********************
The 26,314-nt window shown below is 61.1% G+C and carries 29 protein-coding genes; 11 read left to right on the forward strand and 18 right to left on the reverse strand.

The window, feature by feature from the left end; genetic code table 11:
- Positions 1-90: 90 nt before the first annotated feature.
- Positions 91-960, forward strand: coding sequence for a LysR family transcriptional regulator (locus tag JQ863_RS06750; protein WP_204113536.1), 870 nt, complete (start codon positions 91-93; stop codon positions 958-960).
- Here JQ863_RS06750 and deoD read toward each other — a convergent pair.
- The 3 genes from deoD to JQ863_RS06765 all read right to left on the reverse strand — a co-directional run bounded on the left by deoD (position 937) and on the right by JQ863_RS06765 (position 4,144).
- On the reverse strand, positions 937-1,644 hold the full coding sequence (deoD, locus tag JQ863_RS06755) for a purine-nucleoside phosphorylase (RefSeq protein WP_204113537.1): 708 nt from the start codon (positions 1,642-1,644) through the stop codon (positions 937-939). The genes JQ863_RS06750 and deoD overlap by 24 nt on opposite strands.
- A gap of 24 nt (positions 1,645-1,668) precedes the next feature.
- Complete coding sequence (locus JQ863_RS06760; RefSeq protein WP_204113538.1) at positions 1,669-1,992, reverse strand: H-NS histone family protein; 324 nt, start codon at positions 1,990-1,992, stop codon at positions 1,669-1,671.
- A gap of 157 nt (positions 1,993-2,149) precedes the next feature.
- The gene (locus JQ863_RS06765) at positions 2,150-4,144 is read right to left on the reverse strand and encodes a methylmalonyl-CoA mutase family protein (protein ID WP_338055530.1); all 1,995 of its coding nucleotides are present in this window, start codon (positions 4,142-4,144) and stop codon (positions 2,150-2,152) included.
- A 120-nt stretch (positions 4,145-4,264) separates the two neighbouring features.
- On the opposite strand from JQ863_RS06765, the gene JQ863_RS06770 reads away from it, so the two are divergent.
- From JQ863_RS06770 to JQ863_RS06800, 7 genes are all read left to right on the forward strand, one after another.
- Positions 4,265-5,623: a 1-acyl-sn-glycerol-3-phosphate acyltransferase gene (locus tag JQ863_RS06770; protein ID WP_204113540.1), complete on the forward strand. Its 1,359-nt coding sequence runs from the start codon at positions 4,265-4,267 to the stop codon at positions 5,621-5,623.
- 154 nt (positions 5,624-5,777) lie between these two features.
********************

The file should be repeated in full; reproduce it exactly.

The 26,314-nt window shown below is 61.1% G+C and carries 29 protein-coding genes; 11 read left to right on the forward strand and 18 right to left on the reverse strand.

The window, feature by feature from the left end; genetic code table 11:
- Positions 1-90: 90 nt before the first annotated feature.
- Positions 91-960, forward strand: coding sequence for a LysR family transcriptional regulator (locus tag JQ863_RS06750; protein WP_204113536.1), 870 nt, complete (start codon positions 91-93; stop codon positions 958-960).
- Here JQ863_RS06750 and deoD read toward each other — a convergent pair.
- The 3 genes from deoD to JQ863_RS06765 all read right to left on the reverse strand — a co-directional run bounded on the left by deoD (position 937) and on the right by JQ863_RS06765 (position 4,144).
- On the reverse strand, positions 937-1,644 hold the full coding sequence (deoD, locus tag JQ863_RS06755) for a purine-nucleoside phosphorylase (RefSeq protein WP_204113537.1): 708 nt from the start codon (positions 1,642-1,644) through the stop codon (positions 937-939). The genes JQ863_RS06750 and deoD overlap by 24 nt on opposite strands.
- A gap of 24 nt (positions 1,645-1,668) precedes the next feature.
- Complete coding sequence (locus JQ863_RS06760; RefSeq protein WP_204113538.1) at positions 1,669-1,992, reverse strand: H-NS histone family protein; 324 nt, start codon at positions 1,990-1,992, stop codon at positions 1,669-1,671.
- A gap of 157 nt (positions 1,993-2,149) precedes the next feature.
- The gene (locus JQ863_RS06765) at positions 2,150-4,144 is read right to left on the reverse strand and encodes a methylmalonyl-CoA mutase family protein (protein ID WP_338055530.1); all 1,995 of its coding nucleotides are present in this window, start codon (positions 4,142-4,144) and stop codon (positions 2,150-2,152) included.
- A 120-nt stretch (positions 4,145-4,264) separates the two neighbouring features.
- On the opposite strand from JQ863_RS06765, the gene JQ863_RS06770 reads away from it, so the two are divergent.
- From JQ863_RS06770 to JQ863_RS06800, 7 genes are all read left to right on the forward strand, one after another.
- Positions 4,265-5,623: a 1-acyl-sn-glycerol-3-phosphate acyltransferase gene (locus tag JQ863_RS06770; protein ID WP_204113540.1), complete on the forward strand. Its 1,359-nt coding sequence runs from the start codon at positions 4,265-4,267 to the stop codon at positions 5,621-5,623.
- 154 nt (positions 5,624-5,777) lie between these two features.